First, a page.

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Energy Recovery Ventilator (ERV): What is it?

Last Updated July 23, 2021

Some of us spend a lot of time indoors and, given the COVID-19 pandemic, we have been forced to stay inside for much more than usual. However, the air that we breathe in our homes may contain common pollutants that can put us at risk for health problems.

Whether you live in a single family home, townhome or apartment, there are many ways to protect and improve your indoor air quality, including the use of an energy recovery ventilator (ERV).

Continue reading to learn more!

How is Indoor Air Quality Measured?

The importance of good indoor air quality has gained attention in recent years thanks to increased awareness of health problems that can arise if it were inadequate. Due to this, a number of processes required and several products have been released in order to measure the indoor air quality of a home or building.

Examples of these processes include:

  • Collection of air samples within and around the house or building,
  • Collection of samples on the house or building’s surfaces,
  • Monitoring of level of pollutant exposure to humans within and around the house or building,
  • Modeling of airflow inside the house or building.

Parameters of Indoor Air Quality

1. Carbon(iv)oxide

One of the major indicators of indoor quality is the amount of carbon dioxide (CO2) as it is a highly common gas in the environment. High levels of this gas could lead to dizziness or headaches, confusion and/or difficulty breathing.

Sensor on sensor solutions is an accurate product in measuring the carbon dioxide levels in the air.

2. Volatile Organic Compounds (VOCs)

VOCs can be in several hundred gaseous forms, which originate from different sources, such as:

  • Preservatives in furniture,
  • Chemicals in cleaning products,
  • Combustion from cooking,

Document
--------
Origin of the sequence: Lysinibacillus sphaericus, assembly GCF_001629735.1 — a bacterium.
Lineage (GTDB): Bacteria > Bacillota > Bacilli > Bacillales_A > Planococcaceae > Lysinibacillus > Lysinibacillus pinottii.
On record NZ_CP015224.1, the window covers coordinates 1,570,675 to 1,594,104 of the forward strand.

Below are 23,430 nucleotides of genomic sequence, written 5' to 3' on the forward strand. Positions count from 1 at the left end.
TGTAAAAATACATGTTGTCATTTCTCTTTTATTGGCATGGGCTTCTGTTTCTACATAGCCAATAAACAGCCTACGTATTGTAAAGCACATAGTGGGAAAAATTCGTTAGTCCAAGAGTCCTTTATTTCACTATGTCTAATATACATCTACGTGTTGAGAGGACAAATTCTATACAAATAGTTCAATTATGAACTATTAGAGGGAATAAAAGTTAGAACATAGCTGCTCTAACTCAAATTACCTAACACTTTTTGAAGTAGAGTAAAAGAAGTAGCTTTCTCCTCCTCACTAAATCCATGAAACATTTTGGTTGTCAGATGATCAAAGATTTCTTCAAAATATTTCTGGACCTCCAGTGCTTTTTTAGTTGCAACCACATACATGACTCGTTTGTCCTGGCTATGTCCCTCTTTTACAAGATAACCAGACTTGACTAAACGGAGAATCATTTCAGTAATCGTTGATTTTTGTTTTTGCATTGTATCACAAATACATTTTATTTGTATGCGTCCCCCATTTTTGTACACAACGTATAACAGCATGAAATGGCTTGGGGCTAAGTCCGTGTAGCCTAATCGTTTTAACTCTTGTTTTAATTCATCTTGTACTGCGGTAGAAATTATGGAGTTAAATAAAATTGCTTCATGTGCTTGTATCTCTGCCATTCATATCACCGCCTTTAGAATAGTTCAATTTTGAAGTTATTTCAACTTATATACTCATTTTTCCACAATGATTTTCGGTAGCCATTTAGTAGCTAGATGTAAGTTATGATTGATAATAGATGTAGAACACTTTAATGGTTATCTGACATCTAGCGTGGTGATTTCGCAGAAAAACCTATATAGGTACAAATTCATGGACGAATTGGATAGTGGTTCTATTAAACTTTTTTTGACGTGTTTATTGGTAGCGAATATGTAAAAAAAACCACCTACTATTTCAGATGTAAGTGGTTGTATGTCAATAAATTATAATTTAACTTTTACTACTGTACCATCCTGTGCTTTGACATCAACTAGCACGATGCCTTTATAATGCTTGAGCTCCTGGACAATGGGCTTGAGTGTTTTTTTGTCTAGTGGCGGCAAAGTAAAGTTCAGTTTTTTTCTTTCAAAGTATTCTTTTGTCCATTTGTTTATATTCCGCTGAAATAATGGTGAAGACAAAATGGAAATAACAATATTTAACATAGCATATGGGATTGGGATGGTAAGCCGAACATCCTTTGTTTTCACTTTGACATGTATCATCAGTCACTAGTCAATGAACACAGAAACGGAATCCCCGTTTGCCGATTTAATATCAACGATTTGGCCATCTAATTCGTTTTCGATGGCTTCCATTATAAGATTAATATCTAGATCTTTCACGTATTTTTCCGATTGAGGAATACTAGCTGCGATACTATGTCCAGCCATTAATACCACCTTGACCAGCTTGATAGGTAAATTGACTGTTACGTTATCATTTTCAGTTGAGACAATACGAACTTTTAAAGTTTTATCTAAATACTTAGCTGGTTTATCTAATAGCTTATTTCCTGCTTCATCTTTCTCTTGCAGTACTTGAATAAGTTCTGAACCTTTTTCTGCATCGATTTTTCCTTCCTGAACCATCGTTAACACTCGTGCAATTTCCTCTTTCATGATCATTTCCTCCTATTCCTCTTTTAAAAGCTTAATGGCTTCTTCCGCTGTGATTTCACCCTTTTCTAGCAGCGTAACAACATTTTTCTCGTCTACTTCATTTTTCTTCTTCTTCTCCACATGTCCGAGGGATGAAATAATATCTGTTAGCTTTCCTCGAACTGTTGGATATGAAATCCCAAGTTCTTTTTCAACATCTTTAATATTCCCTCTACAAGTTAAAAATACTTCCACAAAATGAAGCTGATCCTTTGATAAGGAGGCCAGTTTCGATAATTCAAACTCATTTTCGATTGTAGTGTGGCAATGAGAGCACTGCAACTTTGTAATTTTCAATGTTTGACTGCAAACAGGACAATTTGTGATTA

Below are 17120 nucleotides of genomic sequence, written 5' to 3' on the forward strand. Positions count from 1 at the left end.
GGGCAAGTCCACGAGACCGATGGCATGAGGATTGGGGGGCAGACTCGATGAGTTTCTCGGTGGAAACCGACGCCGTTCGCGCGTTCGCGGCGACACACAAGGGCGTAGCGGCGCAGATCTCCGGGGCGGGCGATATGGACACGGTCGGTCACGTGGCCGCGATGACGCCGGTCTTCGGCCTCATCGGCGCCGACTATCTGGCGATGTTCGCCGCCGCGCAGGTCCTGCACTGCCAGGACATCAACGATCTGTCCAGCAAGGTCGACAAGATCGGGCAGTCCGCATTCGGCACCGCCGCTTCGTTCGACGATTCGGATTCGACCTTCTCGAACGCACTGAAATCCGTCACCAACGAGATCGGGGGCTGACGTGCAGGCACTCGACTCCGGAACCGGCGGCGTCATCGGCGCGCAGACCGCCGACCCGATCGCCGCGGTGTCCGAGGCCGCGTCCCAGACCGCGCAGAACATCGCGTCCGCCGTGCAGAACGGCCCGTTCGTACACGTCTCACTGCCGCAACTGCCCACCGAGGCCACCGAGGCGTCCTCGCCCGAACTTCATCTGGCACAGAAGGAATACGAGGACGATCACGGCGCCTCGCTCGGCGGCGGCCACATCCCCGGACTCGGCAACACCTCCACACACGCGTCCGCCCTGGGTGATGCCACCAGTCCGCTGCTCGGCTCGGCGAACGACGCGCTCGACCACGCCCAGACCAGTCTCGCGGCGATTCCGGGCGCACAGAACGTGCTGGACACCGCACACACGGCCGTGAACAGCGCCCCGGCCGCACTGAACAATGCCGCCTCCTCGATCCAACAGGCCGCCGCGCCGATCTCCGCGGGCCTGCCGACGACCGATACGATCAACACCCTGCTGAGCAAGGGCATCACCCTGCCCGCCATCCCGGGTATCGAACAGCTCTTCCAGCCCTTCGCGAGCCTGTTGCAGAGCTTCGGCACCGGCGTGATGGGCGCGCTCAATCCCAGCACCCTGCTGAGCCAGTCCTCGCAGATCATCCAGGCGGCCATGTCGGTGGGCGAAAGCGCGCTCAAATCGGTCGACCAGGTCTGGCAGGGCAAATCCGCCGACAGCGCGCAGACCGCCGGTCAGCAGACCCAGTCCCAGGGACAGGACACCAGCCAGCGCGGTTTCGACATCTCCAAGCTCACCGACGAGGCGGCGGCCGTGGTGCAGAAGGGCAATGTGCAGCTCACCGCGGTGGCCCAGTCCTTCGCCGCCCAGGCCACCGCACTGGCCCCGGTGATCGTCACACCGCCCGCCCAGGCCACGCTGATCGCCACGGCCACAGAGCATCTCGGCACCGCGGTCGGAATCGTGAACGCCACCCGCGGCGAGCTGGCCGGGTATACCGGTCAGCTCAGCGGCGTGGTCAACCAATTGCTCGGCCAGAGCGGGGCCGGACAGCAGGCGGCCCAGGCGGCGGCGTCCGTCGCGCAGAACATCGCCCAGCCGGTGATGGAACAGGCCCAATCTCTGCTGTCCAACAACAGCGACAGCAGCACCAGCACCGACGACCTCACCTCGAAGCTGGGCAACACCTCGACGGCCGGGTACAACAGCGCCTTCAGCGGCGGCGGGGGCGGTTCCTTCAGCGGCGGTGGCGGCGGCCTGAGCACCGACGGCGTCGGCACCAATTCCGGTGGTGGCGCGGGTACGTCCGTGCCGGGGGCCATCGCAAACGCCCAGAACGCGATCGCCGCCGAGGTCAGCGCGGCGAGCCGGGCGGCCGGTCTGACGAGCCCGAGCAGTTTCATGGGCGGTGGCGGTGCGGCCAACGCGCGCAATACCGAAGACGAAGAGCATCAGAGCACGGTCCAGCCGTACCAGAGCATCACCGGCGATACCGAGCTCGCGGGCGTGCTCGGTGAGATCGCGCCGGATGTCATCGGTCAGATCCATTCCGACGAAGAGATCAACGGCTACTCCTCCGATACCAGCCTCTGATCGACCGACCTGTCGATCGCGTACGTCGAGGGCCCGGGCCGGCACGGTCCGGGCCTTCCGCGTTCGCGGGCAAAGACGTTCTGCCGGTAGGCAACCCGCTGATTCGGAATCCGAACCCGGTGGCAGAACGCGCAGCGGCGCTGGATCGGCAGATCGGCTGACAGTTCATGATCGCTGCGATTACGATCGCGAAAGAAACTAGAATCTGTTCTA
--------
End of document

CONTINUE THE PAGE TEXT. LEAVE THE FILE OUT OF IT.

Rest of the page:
• Odors from personal care products.

Gas sensors based on a chemi-resistive principle of Metal Oxides (MOx) is a reliable and effective way to measure and monitor VOCs gases.

3. Particulate Matter

The two most distinctive particulate matter are PM2.5 and PM10. These two are air pollutants which can be very hazardous, especially if they reach high levels. This is because they have very small diameters (2.5um and 10um respectively), which means it is very easy for them to reach deeply into our lungs, potentially causing respiratory illnesses.

Sensor-based meters is effective in measuring and monitoring particulate matter levels.


Can Indoor Air be Hazardous to Your Health?

According to the United States Environmental Protection Agency (EPA), the primary cause of indoor air quality in homes is indoor pollution sources that release gases or particles into the air, also known as pollutants. Several factors that can increase concentrations or the levels of these pollutants include:

  • High temperatures,
  • High humidity levels,
  • Inadequate ventilation.

As a result, some of these pollutants can bring health problems, such as:

  • Sore eyes,
  • Burning sensation in the nose and/or throat,
  • Headaches,
  • Fatigue

Other pollutants can cause or worsen the following:

  • Allergies,
  • Respiratory illnesses (i.e. asthma),
  • Heart disease,
  • Cancer,
  • Other severe long-term conditions or even death (particularly when there is a high concentration of certain pollutants, such as carbon monoxide).